The Roland TR-808 Rhythm Composer, “TR” standing for Transistor Rhythm, was introduced in early 1980 by the Japanese Roland Corporation.
It was originally intended as a tool for studio musicians to create demos. While it does not sound much like a real drum kit, it was considerably more affordable than sampling drum machines during this time (e.g. Linn LM-1) and held specific appeal because of some interesting features that seem still relevant today: low-frequency sound capacities and various unique artificial percussion sounds that characterize the TR-808 as the deep bass kick drum, tinny handclap sounds, the ticky snare, the tishy hi-hats (open and closed) and the spacey cowbell.
Production ended in 1983, with approximately 12,000 units made. By the end of the 80s, it was popular within electronic music and hip hop genres. Today, thanks to its unique very pure quality sound and analog allure, it has found a long lasting home in many forms of music.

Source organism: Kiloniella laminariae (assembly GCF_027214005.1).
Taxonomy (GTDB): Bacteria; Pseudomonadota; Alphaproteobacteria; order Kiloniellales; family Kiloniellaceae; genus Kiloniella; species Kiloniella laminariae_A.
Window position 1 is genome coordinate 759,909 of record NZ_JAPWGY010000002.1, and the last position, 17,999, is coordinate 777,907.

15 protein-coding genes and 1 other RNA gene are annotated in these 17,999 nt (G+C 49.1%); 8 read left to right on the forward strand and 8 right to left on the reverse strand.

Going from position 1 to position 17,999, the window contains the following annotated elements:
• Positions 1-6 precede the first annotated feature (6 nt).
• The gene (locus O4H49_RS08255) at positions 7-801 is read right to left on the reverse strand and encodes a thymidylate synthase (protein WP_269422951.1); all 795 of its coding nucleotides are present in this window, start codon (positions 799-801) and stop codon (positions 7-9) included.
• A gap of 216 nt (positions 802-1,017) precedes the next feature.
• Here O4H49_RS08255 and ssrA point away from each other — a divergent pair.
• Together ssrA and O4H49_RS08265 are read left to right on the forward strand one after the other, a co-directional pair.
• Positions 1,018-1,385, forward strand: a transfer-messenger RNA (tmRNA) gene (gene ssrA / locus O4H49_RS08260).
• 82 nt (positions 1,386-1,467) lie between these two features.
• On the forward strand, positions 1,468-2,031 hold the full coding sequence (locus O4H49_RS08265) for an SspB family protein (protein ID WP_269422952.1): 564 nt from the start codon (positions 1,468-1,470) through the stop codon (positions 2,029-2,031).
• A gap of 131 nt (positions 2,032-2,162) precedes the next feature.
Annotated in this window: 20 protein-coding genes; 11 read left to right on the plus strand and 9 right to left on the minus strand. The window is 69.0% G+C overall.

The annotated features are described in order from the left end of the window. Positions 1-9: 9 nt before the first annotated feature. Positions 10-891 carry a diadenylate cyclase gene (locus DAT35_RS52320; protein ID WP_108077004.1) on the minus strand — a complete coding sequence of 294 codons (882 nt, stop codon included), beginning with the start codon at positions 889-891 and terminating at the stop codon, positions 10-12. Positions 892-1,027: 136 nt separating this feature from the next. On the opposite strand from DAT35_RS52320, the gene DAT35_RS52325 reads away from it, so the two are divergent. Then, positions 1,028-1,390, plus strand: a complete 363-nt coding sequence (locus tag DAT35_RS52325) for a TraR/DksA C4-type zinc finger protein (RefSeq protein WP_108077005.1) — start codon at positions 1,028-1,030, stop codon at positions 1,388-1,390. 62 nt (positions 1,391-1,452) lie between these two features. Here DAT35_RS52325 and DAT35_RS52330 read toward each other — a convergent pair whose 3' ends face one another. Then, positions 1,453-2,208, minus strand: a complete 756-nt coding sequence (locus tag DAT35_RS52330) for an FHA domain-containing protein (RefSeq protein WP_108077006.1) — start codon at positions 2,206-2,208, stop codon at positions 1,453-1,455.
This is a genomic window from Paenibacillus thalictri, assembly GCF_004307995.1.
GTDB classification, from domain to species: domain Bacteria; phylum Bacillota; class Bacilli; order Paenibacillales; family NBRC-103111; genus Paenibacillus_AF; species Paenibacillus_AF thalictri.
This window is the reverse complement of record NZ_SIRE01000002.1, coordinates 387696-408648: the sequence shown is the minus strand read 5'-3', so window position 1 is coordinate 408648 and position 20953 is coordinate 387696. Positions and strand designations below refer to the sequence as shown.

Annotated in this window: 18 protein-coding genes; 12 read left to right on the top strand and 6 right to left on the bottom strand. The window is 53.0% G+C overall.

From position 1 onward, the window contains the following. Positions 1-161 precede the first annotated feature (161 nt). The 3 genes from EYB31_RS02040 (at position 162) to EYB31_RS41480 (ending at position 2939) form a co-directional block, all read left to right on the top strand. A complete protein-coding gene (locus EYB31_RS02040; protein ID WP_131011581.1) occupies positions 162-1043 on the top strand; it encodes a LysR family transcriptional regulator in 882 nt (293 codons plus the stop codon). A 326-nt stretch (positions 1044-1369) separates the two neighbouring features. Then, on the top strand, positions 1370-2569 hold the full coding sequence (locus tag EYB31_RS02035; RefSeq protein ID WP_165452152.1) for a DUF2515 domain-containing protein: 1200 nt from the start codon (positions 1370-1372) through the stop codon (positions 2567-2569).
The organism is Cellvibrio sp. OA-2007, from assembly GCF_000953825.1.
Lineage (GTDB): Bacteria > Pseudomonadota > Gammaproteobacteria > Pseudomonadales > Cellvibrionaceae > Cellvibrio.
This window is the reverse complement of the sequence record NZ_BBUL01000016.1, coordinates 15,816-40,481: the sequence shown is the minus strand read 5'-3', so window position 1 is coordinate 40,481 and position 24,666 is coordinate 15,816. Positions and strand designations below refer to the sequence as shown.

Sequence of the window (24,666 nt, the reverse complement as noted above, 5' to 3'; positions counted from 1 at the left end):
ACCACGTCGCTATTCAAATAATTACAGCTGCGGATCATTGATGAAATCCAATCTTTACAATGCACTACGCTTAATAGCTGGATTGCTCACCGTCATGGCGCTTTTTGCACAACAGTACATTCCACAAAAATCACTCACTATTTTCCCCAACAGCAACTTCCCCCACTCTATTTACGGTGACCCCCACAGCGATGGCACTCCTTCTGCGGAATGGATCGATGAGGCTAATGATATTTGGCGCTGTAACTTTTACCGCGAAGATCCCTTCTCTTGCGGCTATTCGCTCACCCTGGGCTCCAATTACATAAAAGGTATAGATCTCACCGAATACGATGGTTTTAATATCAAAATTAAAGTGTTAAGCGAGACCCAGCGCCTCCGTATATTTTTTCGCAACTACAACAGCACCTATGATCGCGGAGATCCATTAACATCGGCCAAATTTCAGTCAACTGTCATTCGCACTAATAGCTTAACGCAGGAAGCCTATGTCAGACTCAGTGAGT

Sources: Wikipedia, Wikiaudio, Vintage Synth Explorer
Header: Roland TR-808 rear panel. Individual outputs for each drum sound. Unfortunately only equipped with Roland’s proprietary DIN-Sync (for synchronization with other equipment), the TR-808 became outdated when MIDI standard was introduced in 1983. However several third-party manufacturers provided MIDI-retrofit kits for it over the years due to its enduring popularity.